Yes, great question. Let me you take that. We've got -- first of all, the coal plants, you're aware, we've got 7 small coal plants that we're looking to retire in the '15, '16 timeframe. That will take out about 1,000 megawatts. The PPA we talked about -- 2 major PPAs we have, one is with the MCV, and one is with Palisades. The Palisades question you raised, really, you need to talk to Entergy, because they're the ones that run Palisades. We have an agreement with them through 2022. They're obligated to us that if they do, if they no longer run Palisades, they need to supply power to us some way for 2 years, and then the contract would be eliminated. And the key is that what we need to do is find out from them -- you need to find out from them what they're actually going to do about the plant. But we assume the plant's going to continue to run and we'll have the power. Your point is right today. We have a shortfall in about 2017. This gas plant will make up for that, part of that gap that we have. But until 2017 -- this is an important piece that will come out in the CON process, we will have an excess of power, a glut of power on the market between now and 2017. I think you've seen the MISO results recently that talked about nearly 20% overcapacity in the area. So the timing of the plan is critical as we go forward.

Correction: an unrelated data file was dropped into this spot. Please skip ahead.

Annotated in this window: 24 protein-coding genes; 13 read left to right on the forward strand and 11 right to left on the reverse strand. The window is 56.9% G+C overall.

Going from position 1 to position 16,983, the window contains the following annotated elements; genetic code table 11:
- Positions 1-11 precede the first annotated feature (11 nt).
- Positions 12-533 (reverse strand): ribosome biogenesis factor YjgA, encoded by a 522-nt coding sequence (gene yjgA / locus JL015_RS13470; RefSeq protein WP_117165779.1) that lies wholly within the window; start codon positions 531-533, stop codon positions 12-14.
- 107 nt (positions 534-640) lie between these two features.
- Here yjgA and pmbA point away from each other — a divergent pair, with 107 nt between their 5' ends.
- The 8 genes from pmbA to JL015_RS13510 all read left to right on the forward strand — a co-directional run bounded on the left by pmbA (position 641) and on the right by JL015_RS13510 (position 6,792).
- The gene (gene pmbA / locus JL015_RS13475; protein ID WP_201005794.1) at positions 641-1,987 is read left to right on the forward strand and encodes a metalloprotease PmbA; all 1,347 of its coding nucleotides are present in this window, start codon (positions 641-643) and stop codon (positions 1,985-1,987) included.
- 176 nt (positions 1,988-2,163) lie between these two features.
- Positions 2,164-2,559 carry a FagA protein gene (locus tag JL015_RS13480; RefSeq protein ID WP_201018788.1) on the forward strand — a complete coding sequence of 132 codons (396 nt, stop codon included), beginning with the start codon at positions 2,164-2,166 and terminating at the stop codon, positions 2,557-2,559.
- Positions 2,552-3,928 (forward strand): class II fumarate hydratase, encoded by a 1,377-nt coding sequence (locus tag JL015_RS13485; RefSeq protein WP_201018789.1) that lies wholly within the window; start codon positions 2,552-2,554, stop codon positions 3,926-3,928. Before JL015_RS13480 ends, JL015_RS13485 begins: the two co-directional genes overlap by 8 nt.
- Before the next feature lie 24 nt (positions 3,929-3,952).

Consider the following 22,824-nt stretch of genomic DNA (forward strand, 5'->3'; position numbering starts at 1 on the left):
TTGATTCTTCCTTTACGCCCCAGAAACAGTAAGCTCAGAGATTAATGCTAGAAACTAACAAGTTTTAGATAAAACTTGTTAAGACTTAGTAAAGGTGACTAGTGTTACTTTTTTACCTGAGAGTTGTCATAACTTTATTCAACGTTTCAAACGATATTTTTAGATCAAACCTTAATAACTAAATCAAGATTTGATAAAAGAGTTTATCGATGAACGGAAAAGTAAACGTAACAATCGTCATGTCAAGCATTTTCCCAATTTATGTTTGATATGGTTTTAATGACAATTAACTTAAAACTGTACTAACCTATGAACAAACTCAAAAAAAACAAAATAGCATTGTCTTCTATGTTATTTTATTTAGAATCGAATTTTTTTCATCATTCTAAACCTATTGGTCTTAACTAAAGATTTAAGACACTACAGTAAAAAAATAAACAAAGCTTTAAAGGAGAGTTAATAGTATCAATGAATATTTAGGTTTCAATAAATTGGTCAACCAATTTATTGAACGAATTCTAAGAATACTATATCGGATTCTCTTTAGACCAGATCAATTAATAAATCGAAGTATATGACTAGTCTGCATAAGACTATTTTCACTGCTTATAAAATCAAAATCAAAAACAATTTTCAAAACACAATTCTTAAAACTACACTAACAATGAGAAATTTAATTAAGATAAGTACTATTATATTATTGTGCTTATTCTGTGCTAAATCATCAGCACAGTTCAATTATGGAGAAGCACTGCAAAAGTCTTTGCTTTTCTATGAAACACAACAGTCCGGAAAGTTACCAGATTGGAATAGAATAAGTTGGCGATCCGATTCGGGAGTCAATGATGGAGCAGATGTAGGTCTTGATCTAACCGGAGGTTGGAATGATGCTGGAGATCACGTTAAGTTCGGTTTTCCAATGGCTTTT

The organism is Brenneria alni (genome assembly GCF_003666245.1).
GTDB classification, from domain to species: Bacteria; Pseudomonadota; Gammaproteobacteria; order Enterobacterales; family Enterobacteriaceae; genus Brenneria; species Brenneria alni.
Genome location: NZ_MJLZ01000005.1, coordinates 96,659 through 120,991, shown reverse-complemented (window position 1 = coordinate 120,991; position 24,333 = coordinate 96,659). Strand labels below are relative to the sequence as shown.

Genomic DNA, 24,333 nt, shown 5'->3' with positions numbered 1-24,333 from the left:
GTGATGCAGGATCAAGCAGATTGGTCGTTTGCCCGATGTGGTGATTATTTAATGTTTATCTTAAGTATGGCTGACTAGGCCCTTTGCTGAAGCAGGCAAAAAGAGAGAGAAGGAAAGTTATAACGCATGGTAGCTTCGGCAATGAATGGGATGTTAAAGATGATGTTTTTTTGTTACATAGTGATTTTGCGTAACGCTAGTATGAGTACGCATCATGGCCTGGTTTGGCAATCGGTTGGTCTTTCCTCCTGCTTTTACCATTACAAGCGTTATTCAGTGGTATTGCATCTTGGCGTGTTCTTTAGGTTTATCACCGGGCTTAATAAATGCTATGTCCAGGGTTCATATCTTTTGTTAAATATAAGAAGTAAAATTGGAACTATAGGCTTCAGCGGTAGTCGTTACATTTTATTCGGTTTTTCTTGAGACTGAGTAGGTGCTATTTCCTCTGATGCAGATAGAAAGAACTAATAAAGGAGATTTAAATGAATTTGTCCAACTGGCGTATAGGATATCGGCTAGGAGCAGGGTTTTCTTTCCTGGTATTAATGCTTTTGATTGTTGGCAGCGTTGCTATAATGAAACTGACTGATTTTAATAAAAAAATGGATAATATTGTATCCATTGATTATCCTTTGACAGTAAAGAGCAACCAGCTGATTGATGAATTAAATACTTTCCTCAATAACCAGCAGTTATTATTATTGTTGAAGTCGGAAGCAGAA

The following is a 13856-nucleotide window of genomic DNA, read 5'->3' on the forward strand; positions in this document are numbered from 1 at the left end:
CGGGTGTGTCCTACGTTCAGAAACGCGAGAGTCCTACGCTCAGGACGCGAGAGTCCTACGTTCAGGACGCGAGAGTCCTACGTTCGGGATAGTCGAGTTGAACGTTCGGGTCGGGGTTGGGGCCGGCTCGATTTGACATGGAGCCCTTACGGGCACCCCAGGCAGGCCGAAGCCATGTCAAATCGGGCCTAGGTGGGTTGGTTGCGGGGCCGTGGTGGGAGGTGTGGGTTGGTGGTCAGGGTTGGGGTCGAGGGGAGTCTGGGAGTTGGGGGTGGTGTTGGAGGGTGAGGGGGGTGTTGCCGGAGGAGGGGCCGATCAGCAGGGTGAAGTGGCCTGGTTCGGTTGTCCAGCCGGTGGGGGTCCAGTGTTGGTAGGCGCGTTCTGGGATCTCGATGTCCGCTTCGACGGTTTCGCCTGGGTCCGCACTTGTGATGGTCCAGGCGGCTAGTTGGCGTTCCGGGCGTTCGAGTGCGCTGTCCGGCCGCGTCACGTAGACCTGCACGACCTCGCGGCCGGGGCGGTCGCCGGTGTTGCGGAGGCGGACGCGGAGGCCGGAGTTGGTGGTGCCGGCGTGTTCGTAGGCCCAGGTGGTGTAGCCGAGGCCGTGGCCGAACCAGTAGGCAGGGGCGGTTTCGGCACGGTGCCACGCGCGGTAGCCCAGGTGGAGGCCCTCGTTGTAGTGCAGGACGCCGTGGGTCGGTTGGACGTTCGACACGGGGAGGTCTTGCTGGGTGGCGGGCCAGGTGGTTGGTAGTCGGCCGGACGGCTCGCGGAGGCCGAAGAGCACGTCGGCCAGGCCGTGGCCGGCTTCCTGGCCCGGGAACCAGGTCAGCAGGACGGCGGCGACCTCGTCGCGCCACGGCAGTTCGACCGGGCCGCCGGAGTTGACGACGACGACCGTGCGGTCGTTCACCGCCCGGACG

Kevin Cole - Crédit Suisse AG, Research Division

Great. And then, I guess, now with -- I guess, a quick question on the tracker. As I guess that with last week's success by DTE Gas and their capital tracker, I guess, answers the ALJ question, I guess, it's certain of the commission lacks the authority to grant tracker. Can you spend a couple of moments, I guess, just talking about how you expect that tracker to work like, for example, will you get cash recovery and customer bills? Or will it be a recovery of deregulatory asset, what type of CapEx will be included in that mechanism? Will that CapEx may be preapproved and just kind of the duration of the tracker until it resets?

Thomas J. Webb